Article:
Monday, April 8, 2013

I’m always anxious to read good advice, so I had high hopes for the short book “The Death of Money Report” by Tracy Piercy and Lisa Maxwell.  Any book that contains insights on how to better manage finances is surely welcome in these trying times.  Or so I thought.  I didn’t find much useful information in this book, and I thought a lot of the advice was downright alarming.  The first part of the book reinforces why so many people are in financial difficulties:  the conflicting messages they receive to “save” and “spend.”  All financial advice seems to be geared toward instructing people to save as much as possible in order to have a comfortable retirement.  At the same time, we are constantly bombarded with marketing messages encouraging us to spend and aim toward a more luxurious lifestyle.  The authors rightly state that this causes many people to either go on spending binges (after virtuously saving toward retirement gets to be too much) or else relying on a big lottery win to get them out of financial trouble.  The middle part of the book concerns a somewhat confusing incident that happened to one of the authors in her business.   Somehow she was swindled and the company nearly folded, but I didn’t really follow all the ins and outs of the story beyond the fact that people looking for a quick pay-off were lured into unwise investments by a con artist.  The final part of the book is where I really became alarmed.  The authors do encourage people to think outside the box and reject the old financial wisdom, but their advice for new thinking is dangerous.  Statements like “You are not a slave to debt when you understand it as a wealth building tool” made me extremely uneasy.  Surely this book is meant to encourage people who are having a difficult time with finances already, so encouraging them to go into debt for “investing” or “accessing the equity in your home” to do so seems to be extremely bad advice.  The authors even counsel that if you get into trouble with credit cards, if you can manage to pay them off you shouldn’t close the account because “that reinforces lack of confidence” in your financial decision-making.  Well, duh!  Starting a part-time business to earn extra income is a great idea, but going into debt (even to the extent of putting your home in jeopardy) seems to be wildly inappropriate advice, especially for people who might have a history of financial missteps already.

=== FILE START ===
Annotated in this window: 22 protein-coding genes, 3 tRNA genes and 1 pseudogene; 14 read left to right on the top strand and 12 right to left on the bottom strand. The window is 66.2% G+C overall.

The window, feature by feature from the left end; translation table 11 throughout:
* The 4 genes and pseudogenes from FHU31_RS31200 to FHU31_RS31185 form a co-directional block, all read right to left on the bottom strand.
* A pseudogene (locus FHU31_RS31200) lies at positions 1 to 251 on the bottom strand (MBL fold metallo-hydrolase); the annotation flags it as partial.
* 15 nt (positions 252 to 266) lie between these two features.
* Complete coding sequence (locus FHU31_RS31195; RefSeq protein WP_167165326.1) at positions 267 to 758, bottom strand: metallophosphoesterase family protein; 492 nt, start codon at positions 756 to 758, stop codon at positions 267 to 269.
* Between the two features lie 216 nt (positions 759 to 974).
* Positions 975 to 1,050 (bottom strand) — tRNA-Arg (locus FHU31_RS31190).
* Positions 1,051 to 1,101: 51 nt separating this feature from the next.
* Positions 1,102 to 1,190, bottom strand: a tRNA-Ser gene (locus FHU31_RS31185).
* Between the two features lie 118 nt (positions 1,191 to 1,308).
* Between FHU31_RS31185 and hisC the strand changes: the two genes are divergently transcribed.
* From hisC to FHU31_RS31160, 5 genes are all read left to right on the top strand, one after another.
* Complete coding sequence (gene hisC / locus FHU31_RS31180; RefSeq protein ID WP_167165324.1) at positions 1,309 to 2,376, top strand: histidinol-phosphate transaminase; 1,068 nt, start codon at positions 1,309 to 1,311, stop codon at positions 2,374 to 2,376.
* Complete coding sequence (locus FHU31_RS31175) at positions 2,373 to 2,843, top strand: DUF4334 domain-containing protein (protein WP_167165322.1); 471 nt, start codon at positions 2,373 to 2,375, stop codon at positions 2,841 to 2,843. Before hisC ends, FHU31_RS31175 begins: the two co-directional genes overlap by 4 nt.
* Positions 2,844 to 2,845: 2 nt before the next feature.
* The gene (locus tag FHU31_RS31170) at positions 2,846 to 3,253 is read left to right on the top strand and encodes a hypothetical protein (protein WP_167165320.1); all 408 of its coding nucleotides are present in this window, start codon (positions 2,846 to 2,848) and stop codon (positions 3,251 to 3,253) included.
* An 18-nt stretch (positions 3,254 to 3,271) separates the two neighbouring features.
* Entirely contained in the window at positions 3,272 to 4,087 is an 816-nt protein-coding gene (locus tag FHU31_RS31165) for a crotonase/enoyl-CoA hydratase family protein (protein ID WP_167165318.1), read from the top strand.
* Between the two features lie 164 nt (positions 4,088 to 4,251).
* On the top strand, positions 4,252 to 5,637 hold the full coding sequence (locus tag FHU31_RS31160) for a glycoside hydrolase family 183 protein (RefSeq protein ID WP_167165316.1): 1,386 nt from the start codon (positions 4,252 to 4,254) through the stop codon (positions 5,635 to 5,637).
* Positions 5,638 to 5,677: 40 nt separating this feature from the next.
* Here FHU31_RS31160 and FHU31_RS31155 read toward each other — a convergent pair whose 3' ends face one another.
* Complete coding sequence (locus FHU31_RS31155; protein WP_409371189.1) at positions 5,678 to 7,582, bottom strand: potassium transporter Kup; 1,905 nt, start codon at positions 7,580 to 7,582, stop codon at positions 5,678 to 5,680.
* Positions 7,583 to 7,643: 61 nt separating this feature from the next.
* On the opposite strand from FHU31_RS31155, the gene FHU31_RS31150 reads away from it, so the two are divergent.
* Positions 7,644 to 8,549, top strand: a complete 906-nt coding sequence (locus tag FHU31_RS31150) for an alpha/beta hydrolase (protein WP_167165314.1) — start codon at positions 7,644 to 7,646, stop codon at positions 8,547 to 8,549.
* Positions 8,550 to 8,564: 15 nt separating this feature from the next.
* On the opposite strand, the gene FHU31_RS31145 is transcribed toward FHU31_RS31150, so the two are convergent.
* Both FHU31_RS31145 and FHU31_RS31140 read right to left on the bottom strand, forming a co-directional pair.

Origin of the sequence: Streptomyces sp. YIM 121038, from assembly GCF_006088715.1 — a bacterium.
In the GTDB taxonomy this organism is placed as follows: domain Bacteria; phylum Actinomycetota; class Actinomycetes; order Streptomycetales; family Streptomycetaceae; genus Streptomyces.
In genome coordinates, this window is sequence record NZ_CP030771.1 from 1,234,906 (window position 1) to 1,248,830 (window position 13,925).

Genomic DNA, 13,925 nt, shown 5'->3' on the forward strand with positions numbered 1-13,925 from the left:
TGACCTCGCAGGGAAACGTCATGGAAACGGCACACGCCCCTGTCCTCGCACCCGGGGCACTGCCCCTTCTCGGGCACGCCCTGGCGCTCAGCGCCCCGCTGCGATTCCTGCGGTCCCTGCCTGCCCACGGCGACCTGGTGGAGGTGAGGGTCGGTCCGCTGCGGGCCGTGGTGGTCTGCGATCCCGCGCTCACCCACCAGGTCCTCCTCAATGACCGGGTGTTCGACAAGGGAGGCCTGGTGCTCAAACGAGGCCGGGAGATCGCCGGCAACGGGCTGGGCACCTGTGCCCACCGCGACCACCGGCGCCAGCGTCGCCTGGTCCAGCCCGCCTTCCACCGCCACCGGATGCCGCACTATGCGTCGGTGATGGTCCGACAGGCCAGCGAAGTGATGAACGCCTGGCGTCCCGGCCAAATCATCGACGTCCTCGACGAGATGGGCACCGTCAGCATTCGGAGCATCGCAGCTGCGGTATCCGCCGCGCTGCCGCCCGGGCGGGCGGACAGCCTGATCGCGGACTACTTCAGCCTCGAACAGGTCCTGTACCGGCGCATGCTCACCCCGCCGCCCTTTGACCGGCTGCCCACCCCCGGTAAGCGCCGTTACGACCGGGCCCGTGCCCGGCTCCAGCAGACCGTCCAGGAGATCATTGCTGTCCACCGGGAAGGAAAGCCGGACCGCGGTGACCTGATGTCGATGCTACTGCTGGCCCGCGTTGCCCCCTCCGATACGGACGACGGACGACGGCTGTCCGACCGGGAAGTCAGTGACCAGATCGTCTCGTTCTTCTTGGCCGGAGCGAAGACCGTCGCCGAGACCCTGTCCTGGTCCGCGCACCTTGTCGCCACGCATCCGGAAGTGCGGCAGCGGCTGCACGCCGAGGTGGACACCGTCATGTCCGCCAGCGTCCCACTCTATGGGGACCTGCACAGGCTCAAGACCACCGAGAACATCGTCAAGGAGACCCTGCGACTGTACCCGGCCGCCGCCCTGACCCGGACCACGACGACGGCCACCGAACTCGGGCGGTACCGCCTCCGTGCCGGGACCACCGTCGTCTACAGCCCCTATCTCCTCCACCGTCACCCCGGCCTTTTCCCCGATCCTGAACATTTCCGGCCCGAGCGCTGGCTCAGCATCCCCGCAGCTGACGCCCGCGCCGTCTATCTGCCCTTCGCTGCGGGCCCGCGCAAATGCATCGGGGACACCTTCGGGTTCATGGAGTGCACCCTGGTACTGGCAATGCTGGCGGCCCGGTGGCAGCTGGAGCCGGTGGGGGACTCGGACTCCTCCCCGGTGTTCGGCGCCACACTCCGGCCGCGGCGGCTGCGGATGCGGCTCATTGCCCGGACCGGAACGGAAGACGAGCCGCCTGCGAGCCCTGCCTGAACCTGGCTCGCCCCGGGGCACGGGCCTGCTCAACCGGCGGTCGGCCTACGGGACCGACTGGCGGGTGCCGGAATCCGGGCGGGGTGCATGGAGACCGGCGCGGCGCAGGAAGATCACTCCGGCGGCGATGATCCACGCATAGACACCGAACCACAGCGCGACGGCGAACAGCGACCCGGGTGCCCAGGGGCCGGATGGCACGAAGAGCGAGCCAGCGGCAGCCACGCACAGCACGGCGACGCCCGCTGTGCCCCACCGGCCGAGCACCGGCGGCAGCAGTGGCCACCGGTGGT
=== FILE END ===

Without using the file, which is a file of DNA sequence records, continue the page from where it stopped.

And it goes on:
Disclaimer:  I received a copy of this book as part of the Book Sneeze program.


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I'm a librarian who is interested in all things British. I try to visit London as often as possible, and am always planning my next trip. I lived in Sweden for a few years with my Swedish husband, so the occasional Swedish reference may occur . . .

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